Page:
With Invesco (IVZ) trading near its 52-week high after strong performance, long investors are starting to fear that the upside is limited. While I am by and large bullish on financials, I believe that Invesco is only a "hold" right now. Financials carry significant risk, and in Invesco's case, investors have 78% more volatility than that of the broader market. If investors are willing to take on that risk, they ought to earn an abnormally high return if the fundamentals prove strong. Invesco's fundamentals are strong, but I believe they are now fairly valued.
In this article, I will run you through my DCF model on the company and then triangulate the result against a review of the fundamentals at Wells Fargo (WFC) and First Niagara (FNFG). I find that Wells Fargo is the true value play right now.
First, let's begin with an assumption about the top-line. Invesco finished FY2011 with $4.1B in revenue, which represented a 17.3% gain off of the preceding year. I model 13.5% per annum growth over the next half decade or so.
Moving onto the cost-side of the equation, there are several items to consider: operating expenses, capital expenditures, and taxes. I model cost of goods sold as 28% of revenue versus 49% for SG&A and 2.2% for capex. Taxes are estimated at 33% of adjusted EBIT (ie. excluding non-cash depreciation charges to keep this a pure operating model.)
Taking a perpetual growth rate of 2.5% and discounting backwards by a WACC of 10% yields a fair value figure of $24.64, implying just 6% upside.
All of this falls within the context of strong performance:
"[L]ong-term investment performance remained very strong for Invesco across the board in the first quarter. And again, we continue to see some areas of exceptional investment performance. And on the back of the strong investment performance, we contributed to a continued trend of positive long-term net inflows for the firm in spite of the continuing volatility in the marketplace. This is the seventh consecutive quarter of net positive long-term flows for the firm, which we think is quite strong in consideration of the marketplace that we evolve and operating in.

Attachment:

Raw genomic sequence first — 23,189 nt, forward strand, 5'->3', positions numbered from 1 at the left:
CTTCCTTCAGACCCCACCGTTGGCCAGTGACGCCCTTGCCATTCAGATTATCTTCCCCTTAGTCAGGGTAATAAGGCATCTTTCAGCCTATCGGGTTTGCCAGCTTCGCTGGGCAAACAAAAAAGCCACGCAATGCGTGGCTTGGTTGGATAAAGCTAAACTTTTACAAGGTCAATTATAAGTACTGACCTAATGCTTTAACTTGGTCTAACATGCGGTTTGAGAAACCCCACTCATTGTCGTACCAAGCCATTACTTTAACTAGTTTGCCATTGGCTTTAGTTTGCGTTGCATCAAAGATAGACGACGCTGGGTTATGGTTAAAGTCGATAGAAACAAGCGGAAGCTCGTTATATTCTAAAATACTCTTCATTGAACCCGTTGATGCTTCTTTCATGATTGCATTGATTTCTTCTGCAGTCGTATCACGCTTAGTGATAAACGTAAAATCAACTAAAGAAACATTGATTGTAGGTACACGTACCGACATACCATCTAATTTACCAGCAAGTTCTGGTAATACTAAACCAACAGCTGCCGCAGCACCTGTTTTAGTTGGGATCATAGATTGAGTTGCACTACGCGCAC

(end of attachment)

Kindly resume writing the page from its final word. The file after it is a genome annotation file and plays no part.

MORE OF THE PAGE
And importantly, during the quarter, we're raising our quarterly dividend 41% to $0.1725 per share, reflecting continued confidence in the fundamentals of our business. And during the quarter, we've repurchased 3.1 million shares for $75 million".
From a multiples perspective, Wells Fargo is cheaper than its peers. Invesco trades at a respective 14.4x and 10.2x past and forward earnings versus 11.5x and 9x and Wells Fargo and 14.6x and 8.4x for First Niagara.
Consensus estimates for Wells Fargo's EPS forecast that it will grow by 16.3% to $3.28 in 2012 and then by 12.2% in both of the following two years. Of the last 19 revisions to EPS, 16 have gone up for a net change of 1.3%. Assuming a multiple of 12.5x and a conservative 2013 EPS of $3.65, the stock would hit $45.63 for 37% upside. With a dividend yield of 2.7%, downside is also fairly limited. Accordingly, the stock is rated a solid "buy" on the Street (source: NASDAQ).
Consensus estimates for First Niagara's EPS forecast that it will decline by 9.2% to $0.89 in 2012 and then grow by 15.7% and 12.6% in the following two years. Assuming a multiple of 12.5x and a conservative 2013 EPS of $1, the stock would hit $12.50 for 44.7% upside. This makes First Niagara a highly attractive stock, especially in light of the 3.7% dividend yield. With that said, all 16 of the last revisions to EPS have gone down for a net change of -6%. The stock is surprisingly less volatile than the broader market and, ultimately, safer than what many bears would have you believe.
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